Top | Hors d'Oeuvres

Hummus bi'l-Tahina

(recipe, Matthew Barker)

primary-image, l


In the twelfth century, the poverty and lack of good health of Egyptians was noted by 'Abd al- Latif al-Baghdadi, a physician from Baghdad, who tells us that children in Egypt were thin, deformed, and stunted and that putrid and phlegmatic diseases affected the population of the Nile. The Florentine Lionardo Frescobaldi made the observation in 1384 that the Egyptians were very feeble (and their bread was very white, meaning it was missing the nutritious bran). Chickpeas were part of the staple Egyptian diet, and the most famous of chickpea preparations from the Levant and Egypt are now firmly ensconced on the American table. This world-famous puree, obligatory on every Arab meze table, is loved throughout the Arab world and is now found ubiquitously in the United States. The word hummus means "chickpea" in Arabic. The tahini is the sesame seed paste that one stirs into the mashed chickpeas. The convenience of prepared hummus is perfect for our harried lifestyles, but unfortunately most prepared hummus is sub-standard. In the Arab world, every family has their own recipe for hummus, so that the prepared dish does not have such a standardized reputation as it does in this country. For example, in Syria some families make hummus with olive oil, cumin, and allspice instead of tahini and lemon juice. This recipe will give you a more flavorful and personal rendition, that I think you will enjoy, but feel free to experiment. For instance, you may want to make a smoother hummus, in which case push the cooked chickpeas through a food mill. No matter how you make hummus, it is important to peel and discard the thin white skins of the chickpeas. Tahini is found in nearly all supermarkets and certainly in Middle Eastern markets. Sumac, a deep red-colored spice made from the dried berries of the sumac bush, on the other hand can only be found in Middle Eastern markets. I almost always use canned chickpeas, too, these days because they are excellent and easy. [this recipe taken from] [photo: Clifford A. Wright]


  1. 3 cups dried chick peas (about 1 1/ 2 pounds), picked over and soaked overnight in cold water to cover mixed with 1 teaspoon baking soda or 6 cups canned cooked chickpeas, saving 1 1/ 2 cup of water from the cans
  2. ¾ cup extra virgin olive oil
  3. Salt
  4. 8 large garlic cloves, peeled
  5. ½ cup tahini (sesame seed paste)
  6. ½ cup fresh lemon juice
  7. Freshly ground black pepper to taste
  8. ¼ cup pine nuts
  9. ⅓ cup finely chopped fresh mint leaves and fresh mint leaves for garnish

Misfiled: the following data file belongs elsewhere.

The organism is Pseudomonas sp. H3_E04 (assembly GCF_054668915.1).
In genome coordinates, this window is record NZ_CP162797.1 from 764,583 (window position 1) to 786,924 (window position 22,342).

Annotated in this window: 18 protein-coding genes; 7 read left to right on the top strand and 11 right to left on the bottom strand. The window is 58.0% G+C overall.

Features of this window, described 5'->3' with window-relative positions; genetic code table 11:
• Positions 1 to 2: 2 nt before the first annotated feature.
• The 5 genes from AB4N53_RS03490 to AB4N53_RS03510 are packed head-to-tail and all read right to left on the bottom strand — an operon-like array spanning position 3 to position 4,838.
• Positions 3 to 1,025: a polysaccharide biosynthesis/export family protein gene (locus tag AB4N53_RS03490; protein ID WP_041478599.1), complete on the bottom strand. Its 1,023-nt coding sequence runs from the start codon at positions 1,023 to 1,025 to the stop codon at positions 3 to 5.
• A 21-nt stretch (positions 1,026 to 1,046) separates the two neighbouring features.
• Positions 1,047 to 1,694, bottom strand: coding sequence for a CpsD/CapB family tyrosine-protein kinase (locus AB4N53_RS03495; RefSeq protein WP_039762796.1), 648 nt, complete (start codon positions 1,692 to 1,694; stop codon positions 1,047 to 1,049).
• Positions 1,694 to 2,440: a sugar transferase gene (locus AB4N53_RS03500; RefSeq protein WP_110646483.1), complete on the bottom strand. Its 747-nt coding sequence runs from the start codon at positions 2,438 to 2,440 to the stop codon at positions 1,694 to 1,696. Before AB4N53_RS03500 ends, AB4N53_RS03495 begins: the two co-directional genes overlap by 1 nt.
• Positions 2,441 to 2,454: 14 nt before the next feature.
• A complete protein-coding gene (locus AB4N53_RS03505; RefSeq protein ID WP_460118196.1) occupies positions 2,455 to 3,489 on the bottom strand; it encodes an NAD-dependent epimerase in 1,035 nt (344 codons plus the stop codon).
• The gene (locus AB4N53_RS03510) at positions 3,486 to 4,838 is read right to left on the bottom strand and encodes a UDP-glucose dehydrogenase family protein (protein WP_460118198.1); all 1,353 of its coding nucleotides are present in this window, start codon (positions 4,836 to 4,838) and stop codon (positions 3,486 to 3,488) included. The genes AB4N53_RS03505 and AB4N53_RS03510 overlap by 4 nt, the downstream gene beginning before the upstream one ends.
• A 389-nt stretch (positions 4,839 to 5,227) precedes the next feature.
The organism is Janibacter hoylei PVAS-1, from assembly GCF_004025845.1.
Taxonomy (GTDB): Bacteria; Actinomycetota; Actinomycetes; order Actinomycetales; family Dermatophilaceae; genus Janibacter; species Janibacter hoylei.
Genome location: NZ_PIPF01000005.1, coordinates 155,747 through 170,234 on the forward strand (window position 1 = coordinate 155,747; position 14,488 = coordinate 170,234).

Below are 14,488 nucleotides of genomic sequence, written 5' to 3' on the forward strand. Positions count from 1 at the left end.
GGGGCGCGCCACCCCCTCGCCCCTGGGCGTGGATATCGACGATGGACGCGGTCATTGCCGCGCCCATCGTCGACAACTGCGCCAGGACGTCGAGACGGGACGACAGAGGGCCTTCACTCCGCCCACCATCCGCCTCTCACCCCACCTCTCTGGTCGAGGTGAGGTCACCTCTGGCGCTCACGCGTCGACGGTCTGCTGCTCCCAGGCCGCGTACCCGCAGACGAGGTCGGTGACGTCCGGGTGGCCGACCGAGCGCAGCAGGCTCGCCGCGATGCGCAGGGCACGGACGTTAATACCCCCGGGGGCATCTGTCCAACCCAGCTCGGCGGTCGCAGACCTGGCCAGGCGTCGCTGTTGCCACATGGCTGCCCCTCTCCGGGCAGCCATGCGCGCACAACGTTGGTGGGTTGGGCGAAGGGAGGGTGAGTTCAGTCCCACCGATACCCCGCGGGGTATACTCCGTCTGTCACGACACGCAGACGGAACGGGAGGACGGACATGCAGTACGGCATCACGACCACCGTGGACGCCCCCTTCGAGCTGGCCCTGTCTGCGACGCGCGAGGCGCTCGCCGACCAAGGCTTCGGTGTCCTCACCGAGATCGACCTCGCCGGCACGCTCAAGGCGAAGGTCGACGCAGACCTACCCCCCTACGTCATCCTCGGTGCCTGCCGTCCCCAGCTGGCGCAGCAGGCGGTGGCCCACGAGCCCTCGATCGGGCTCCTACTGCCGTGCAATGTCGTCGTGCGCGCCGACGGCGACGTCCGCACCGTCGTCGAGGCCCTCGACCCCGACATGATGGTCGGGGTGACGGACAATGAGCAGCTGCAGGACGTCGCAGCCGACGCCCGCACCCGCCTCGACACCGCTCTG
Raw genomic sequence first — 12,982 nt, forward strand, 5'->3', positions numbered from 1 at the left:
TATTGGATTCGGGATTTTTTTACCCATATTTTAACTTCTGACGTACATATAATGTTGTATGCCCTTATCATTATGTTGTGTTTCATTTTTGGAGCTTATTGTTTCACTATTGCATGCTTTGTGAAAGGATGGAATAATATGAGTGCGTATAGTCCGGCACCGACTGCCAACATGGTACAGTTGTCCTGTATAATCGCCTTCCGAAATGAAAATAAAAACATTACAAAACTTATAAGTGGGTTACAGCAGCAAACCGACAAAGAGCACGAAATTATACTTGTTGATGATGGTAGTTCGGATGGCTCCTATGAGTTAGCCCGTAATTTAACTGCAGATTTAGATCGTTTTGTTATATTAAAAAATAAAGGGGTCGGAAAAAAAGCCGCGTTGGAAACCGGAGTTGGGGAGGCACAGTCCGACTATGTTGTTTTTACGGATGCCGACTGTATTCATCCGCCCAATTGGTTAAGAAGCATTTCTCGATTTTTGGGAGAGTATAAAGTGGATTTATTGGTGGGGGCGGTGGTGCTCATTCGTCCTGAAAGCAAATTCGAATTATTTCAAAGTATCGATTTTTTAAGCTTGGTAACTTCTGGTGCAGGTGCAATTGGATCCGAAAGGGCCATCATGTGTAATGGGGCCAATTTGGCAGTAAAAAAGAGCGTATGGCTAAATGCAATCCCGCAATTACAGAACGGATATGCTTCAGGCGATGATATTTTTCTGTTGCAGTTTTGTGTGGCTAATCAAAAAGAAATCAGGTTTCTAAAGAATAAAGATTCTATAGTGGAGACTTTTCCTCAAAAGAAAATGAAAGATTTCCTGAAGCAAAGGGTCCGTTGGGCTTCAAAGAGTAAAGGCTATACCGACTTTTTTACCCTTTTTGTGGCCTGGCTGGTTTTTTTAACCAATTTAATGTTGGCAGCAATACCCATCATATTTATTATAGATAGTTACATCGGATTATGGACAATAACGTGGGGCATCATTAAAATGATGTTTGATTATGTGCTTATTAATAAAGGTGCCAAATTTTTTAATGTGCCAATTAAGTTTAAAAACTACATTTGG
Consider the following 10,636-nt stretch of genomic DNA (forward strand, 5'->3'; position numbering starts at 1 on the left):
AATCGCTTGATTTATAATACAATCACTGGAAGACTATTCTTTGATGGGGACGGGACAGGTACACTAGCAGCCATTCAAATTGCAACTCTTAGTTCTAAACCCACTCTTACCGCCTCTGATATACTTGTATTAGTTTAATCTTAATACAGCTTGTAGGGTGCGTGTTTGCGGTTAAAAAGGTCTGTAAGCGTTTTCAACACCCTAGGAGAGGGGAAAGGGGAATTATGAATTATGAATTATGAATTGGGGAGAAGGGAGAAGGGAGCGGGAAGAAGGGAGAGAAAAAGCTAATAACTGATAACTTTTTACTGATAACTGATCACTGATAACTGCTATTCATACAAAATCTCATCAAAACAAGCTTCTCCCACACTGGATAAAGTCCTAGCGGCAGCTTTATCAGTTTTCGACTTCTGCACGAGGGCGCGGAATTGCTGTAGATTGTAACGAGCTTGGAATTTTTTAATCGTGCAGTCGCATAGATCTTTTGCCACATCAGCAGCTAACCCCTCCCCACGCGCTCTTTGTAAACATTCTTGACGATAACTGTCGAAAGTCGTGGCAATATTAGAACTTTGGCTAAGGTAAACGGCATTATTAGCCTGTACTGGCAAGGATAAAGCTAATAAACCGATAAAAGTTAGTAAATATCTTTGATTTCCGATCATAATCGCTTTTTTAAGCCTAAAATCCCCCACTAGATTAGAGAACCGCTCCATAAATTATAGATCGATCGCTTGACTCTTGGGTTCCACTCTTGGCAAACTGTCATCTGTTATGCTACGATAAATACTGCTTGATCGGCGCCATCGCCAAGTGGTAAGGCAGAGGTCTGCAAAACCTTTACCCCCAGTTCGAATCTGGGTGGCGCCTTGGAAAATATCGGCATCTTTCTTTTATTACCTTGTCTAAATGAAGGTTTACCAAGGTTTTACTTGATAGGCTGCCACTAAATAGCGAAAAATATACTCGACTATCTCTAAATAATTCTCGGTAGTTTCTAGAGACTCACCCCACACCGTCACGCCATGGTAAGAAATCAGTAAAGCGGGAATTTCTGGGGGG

10. ½ tsp. sumac for garnish


  1. 1. Drain the chickpeas and place in a pot of lightly salted water to cover by 2-inches. Bring the water to a boil over a high heat until it foams, about 5 to 10 minutes. Remove the foam with a skimmer and continue boiling, partially covered, until tender, about 3 hours, so keep checking. Add boiling water to the pot to keep the chickpeas continuously covered. Drain and save 1½ cups of the cooking water. Return the cooked chickpeas to the same pot filled with some cold water so you can rub the skins off the chickpeas with your fingers (many of them will rise to the surface).
  2. 2. Process the chick-peas with ½ cup of the olive oil and 1 cup of the reserved chickpea cooking water in a food processor until creamy.
  3. 3. In a mortar, pound the garlic with 1 tablespoon salt until it is a creamy mush. In a small bowl, beat the tahini and lemon juice together slowly. If it is too thick, add water--never more lemon juice. Stir the tahini-and-lemon juice mixture into the garlic and salt. Stir this mixture into the chickpea puree, adjust the salt, and season with pepper. Check the consistency; if it is too thick, like an oatmeal, then add some of the remaining reserved chick-pea cooking water until it is smoother, like a Cream of Wheat. Check the taste and adjust the seasoning if necessary. If you do need to adjust the taste, the process must be repeated--in other words, mash some more garlic with salt or mix a tablespoon of tahini with a tablespoon of lemon juice.
  4. 4. In a small skillet, cook the pine nuts in 1 tablespoon of the olive oil over medium heat until light brown, stirring, about 4 minutes. Remove and set aside.
  5. 5. Spoon the hummus onto a large round serving platter, not a bowl. Warm the remaining 3 tablespoons extra virgin olive oil. Make spiral or fan-shaped furrows in the hummus and fill with the warm olive oil. Sprinkle the reserved pine nuts around. Garnish the edges with mint leaves and sprinkle the chopped mint on top. Sprinkle the sumac over and serve. Serve with warm Arabic flatbread or pita bread.
  6. Note: Other garnishes used are whole cooked chickpeas, black olives, pomegranate seeds, cayenne pepper, red Aleppo pepper, paprika, or ground cumin.